Life on the Road


A day or so after I arrived at my present location, I looked out my window to see the above scene. The sun was setting behind the Vermillion Cliffs, and as the shadows lengthened eastward, Echo Cliffs lit up. This photo was taken from the window of my motorhome as I sat in my recliner relaxing after a tough day of doing…I don’t remember what I was doing, but it had to be a tough day.

In all reality there are not many rough days when one lives the life of a nomad. It seems that more and more people are opting to spend their days as I do. We travel this country enjoying what comes our way. When we tire of one spot, we move to another. From time to time I’ll share a photo I’ve taken of some place I’ve called home, whether it be for a day, week, or month.

You’re probably wondering how a person can survive without a permanent job in a fixed location. Some of us nomads are retired, living on pensions, investments, and social security. Quite a few are not old enough for social security and survive by working temporary jobs, or utilizing technology to earn a paycheck. They may write a blog, design websites, sell items via e-commerce, sell their crafts at fairs, or any number of different things. The ideas are limitless.

I’ve met many people during the past 11 1/2 years as I’ve traveled the roads of this country. They’ve ranged in age from very young to very old. There are single travelers, couples, and even families who homeschool their children. One thing they all have in common is the desire to enrich their lives through new experiences, in new places.

My journey began on the West Coast. When I left California I figured I’d travel across the United States, and then back again. I didn’t make it. I’ve spent most of my time in the Southwest, but that doesn’t mean I might not make it to the East Coast one day. It will all depend on what I feel like doing when I roll out of bed.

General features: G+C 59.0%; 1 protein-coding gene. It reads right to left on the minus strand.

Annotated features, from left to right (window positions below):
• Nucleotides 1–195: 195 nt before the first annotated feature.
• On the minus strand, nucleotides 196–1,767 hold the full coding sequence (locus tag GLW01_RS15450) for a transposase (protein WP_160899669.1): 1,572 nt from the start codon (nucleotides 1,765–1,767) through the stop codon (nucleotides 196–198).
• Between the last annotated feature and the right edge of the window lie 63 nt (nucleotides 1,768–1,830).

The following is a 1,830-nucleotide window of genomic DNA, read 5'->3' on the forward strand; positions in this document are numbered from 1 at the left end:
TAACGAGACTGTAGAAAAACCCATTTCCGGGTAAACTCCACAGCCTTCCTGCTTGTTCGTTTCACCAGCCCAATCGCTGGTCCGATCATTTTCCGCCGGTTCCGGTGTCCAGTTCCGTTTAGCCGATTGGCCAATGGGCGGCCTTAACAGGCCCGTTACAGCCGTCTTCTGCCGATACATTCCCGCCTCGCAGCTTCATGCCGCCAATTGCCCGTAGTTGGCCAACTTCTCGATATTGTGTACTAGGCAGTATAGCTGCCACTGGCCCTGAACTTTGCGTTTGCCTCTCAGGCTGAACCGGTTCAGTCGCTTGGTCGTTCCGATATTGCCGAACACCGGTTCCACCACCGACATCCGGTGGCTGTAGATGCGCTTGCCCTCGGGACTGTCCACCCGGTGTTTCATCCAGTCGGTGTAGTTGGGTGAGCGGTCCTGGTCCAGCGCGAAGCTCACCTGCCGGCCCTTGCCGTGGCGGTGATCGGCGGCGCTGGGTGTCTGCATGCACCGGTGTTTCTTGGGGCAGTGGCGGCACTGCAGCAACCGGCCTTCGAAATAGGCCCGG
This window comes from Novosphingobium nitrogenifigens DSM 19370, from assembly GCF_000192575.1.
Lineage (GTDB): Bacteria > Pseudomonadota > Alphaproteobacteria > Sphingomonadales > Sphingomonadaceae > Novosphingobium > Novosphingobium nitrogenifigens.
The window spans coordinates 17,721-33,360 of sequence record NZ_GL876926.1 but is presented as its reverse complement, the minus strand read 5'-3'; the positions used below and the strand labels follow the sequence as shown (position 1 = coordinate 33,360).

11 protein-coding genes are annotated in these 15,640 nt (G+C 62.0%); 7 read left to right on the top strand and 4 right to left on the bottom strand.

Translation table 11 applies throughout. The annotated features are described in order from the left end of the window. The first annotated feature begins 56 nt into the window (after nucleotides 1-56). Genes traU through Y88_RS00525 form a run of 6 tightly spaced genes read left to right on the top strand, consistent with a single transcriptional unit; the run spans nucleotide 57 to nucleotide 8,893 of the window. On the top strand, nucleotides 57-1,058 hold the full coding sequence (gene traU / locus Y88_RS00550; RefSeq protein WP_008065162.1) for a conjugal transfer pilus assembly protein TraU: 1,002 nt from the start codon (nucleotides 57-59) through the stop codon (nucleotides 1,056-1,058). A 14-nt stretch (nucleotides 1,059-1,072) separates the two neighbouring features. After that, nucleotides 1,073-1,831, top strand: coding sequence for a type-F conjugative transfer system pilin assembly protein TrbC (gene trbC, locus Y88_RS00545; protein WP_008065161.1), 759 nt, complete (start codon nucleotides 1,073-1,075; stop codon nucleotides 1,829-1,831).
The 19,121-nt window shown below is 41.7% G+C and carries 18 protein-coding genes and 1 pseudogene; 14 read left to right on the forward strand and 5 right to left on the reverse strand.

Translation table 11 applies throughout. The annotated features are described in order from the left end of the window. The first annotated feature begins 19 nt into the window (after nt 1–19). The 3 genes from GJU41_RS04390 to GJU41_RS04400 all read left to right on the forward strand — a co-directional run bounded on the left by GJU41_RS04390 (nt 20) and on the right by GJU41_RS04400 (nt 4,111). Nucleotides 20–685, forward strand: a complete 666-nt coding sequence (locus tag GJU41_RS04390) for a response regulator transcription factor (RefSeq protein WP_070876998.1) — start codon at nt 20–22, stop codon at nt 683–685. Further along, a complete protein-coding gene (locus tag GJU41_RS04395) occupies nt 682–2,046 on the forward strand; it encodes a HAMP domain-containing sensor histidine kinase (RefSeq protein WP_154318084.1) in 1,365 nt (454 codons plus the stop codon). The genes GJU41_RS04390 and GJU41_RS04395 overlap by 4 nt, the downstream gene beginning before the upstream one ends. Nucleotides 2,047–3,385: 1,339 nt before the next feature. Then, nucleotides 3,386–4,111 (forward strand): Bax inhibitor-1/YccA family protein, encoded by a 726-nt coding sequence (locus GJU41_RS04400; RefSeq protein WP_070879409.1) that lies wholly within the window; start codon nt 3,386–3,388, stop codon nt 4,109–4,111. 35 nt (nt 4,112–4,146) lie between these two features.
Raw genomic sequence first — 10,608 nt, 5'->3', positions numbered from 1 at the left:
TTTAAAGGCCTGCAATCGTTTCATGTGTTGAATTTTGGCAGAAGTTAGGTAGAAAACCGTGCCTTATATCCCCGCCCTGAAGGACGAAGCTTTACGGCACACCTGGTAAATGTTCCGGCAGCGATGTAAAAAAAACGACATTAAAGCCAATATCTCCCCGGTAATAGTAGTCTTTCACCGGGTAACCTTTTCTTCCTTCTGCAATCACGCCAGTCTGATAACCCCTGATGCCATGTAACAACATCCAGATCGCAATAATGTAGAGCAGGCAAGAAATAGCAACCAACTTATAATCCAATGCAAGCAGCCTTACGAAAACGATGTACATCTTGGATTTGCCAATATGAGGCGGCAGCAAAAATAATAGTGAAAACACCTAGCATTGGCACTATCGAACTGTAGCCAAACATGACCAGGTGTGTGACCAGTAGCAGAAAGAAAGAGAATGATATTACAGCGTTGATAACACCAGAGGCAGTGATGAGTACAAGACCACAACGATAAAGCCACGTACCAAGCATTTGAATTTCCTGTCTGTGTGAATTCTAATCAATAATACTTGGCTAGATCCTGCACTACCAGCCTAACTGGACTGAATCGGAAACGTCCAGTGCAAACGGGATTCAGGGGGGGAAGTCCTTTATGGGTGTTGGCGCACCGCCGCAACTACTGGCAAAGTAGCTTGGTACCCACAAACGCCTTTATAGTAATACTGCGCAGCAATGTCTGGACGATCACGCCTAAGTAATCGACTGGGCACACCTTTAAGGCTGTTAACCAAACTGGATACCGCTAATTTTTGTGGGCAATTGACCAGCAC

I wasn’t on the road long when I made a decision to work seasonally in National Parks. I figured I’d be able to see some beautiful sights across this great land. I could stay off the roads while others were on them. I haven’t gotten very far. I keep returning to places I’ve fallen in love with: Bryce Canyon in Utah, Grand Canyon in Arizona, Tetons in Wyoming, Big Bend in Texas. Sprinkled in there were short stints in Kansas, Kentucky, New Mexico, Nevada, and back to California. In each of these places I’ve collected a paycheck. It may have been a couple of weeks or a few months, but I stopped long enough to work a while and enjoy the surrounding area and culture. I’ve worked in nine different states, and I’ve visited many more.

Oh, it’s not all been work. I’ve laid on the beach on the Gulf Coast, listened to music in Austin, Nashville, and Memphis, hiked more canyons than I can remember, visited a few caves along the way, and waded across the Rio into Mexico. I’ve eaten some good food, slept under the stars, watched eagles fly and hawks hunt, and even talked to the rocks from time to time. Sometimes I’ve even done nothing at all.

My address book continues to grow fatter. Every time I stop I meet new people. Some I keep in contact with. Some I do not. Social media comes in handy. Email is a blessing. Cell phones are a must. Banking is done electronically and shopping online is a convenience. I remember the days when this was not so. But, it did not stop us nomads from wandering from state to state and city to city, enriching our lives with our new experiences and friends.

This life I lead is not for everyone. It’s human nature to put down roots, and live a more conventional lifestyle in one place. Human beings are social animals. Most of us need others in our lives. But, don’t think that just because we do not have a brick and mortar home, anchored to piece of land somewhere, that we are lonely and alone in this world. Wherever RVers congregate there’s a happy hour somewhere. And, somewhere it’s 5:00.